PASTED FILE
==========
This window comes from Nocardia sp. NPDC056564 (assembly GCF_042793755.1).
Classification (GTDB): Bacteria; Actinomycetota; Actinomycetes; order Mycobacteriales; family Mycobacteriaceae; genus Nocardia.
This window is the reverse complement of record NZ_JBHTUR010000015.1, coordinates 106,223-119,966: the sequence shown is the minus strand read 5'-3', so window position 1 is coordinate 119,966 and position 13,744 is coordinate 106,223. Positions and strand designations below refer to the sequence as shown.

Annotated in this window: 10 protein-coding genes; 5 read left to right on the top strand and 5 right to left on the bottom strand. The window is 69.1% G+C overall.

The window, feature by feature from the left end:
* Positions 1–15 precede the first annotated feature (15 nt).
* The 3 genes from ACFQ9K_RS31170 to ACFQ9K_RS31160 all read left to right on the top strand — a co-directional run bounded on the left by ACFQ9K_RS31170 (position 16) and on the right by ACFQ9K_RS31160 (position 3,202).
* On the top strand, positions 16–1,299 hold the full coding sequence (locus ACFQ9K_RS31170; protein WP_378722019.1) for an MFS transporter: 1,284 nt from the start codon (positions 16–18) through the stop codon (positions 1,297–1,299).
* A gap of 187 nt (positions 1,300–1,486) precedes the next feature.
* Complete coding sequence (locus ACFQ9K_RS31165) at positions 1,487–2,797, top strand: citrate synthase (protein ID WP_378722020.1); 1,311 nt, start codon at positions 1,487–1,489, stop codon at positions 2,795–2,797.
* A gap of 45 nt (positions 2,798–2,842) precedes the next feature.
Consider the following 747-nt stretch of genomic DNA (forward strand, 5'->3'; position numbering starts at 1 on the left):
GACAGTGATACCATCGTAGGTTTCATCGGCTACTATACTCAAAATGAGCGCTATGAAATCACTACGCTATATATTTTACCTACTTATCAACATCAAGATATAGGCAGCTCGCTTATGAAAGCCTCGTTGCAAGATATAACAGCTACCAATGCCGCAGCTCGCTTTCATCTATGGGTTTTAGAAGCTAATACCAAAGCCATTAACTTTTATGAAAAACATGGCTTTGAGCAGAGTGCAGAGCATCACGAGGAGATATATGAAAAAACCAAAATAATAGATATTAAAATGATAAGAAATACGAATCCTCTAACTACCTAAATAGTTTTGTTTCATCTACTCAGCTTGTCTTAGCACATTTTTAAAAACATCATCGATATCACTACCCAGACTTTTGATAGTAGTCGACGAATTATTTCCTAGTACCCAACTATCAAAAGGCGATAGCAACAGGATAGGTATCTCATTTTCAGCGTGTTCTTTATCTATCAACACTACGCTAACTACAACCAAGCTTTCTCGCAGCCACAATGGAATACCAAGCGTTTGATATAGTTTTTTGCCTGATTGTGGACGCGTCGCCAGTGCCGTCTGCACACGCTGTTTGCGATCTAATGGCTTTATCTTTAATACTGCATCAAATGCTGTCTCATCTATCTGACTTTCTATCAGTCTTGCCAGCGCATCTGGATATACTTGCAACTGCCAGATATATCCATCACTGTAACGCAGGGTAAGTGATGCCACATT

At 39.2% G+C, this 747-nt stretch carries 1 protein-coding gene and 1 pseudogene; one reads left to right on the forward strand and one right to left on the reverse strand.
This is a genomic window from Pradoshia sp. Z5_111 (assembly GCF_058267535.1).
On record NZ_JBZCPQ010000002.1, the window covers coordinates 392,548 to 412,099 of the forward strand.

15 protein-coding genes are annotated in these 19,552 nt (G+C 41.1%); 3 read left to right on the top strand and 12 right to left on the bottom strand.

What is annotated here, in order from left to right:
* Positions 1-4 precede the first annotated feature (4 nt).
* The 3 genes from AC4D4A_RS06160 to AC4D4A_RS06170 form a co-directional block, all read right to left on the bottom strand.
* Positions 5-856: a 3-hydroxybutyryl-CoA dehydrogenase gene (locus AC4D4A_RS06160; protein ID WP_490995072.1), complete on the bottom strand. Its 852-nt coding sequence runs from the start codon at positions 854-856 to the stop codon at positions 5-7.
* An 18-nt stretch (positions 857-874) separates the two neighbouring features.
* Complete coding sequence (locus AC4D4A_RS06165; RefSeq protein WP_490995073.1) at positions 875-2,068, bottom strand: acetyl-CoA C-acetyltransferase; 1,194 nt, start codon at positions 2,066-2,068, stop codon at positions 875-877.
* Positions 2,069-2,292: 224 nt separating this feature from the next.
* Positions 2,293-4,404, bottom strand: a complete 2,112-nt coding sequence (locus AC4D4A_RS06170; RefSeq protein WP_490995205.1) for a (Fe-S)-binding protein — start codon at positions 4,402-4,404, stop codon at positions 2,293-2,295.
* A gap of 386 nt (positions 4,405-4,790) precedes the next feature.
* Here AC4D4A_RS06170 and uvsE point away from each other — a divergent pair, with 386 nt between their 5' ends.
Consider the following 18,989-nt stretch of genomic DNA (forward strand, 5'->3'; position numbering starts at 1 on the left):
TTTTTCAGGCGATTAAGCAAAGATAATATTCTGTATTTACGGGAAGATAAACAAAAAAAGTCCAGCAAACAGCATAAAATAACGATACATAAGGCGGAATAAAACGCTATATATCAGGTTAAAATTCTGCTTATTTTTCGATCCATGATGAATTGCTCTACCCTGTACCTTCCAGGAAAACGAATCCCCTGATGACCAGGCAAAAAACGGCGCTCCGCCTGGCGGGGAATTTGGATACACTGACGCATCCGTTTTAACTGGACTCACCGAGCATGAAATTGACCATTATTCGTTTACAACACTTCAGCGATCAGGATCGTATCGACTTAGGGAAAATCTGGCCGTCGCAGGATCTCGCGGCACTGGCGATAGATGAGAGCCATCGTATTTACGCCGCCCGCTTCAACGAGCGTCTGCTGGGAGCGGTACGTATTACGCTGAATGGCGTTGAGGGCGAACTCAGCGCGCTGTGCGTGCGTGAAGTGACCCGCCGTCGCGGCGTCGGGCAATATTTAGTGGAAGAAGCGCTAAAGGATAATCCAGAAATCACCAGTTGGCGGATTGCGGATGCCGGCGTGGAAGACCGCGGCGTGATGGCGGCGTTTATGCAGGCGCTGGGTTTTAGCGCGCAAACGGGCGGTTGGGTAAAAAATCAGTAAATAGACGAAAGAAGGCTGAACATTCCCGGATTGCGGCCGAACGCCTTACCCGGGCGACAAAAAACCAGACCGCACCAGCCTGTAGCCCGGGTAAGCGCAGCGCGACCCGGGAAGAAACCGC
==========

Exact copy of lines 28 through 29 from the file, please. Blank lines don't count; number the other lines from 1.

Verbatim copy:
Consider the following 18,989-nt stretch of genomic DNA (forward strand, 5'->3'; position numbering starts at 1 on the left):
TTTTTCAGGCGATTAAGCAAAGATAATATTCTGTATTTACGGGAAGATAAACAAAAAAAGTCCAGCAAACAGCATAAAATAACGATACATAAGGCGGAATAAAACGCTATATATCAGGTTAAAATTCTGCTTATTTTTCGATCCATGATGAATTGCTCTACCCTGTACCTTCCAGGAAAACGAATCCCCTGATGACCAGGCAAAAAACGGCGCTCCGCCTGGCGGGGAATTTGGATACACTGACGCATCCGTTTTAACTGGACTCACCGAGCATGAAATTGACCATTATTCGTTTACAACACTTCAGCGATCAGGATCGTATCGACTTAGGGAAAATCTGGCCGTCGCAGGATCTCGCGGCACTGGCGATAGATGAGAGCCATCGTATTTACGCCGCCCGCTTCAACGAGCGTCTGCTGGGAGCGGTACGTATTACGCTGAATGGCGTTGAGGGCGAACTCAGCGCGCTGTGCGTGCGTGAAGTGACCCGCCGTCGCGGCGTCGGGCAATATTTAGTGGAAGAAGCGCTAAAGGATAATCCAGAAATCACCAGTTGGCGGATTGCGGATGCCGGCGTGGAAGACCGCGGCGTGATGGCGGCGTTTATGCAGGCGCTGGGTTTTAGCGCGCAAACGGGCGGTTGGGTAAAAAATCAGTAAATAGACGAAAGAAGGCTGAACATTCCCGGATTGCGGCCGAACGCCTTACCCGGGCGACAAAAAACCAGACCGCACCAGCCTGTAGCCCGGGTAAGCGCAGCGCGACCCGGGAAGAAACCGC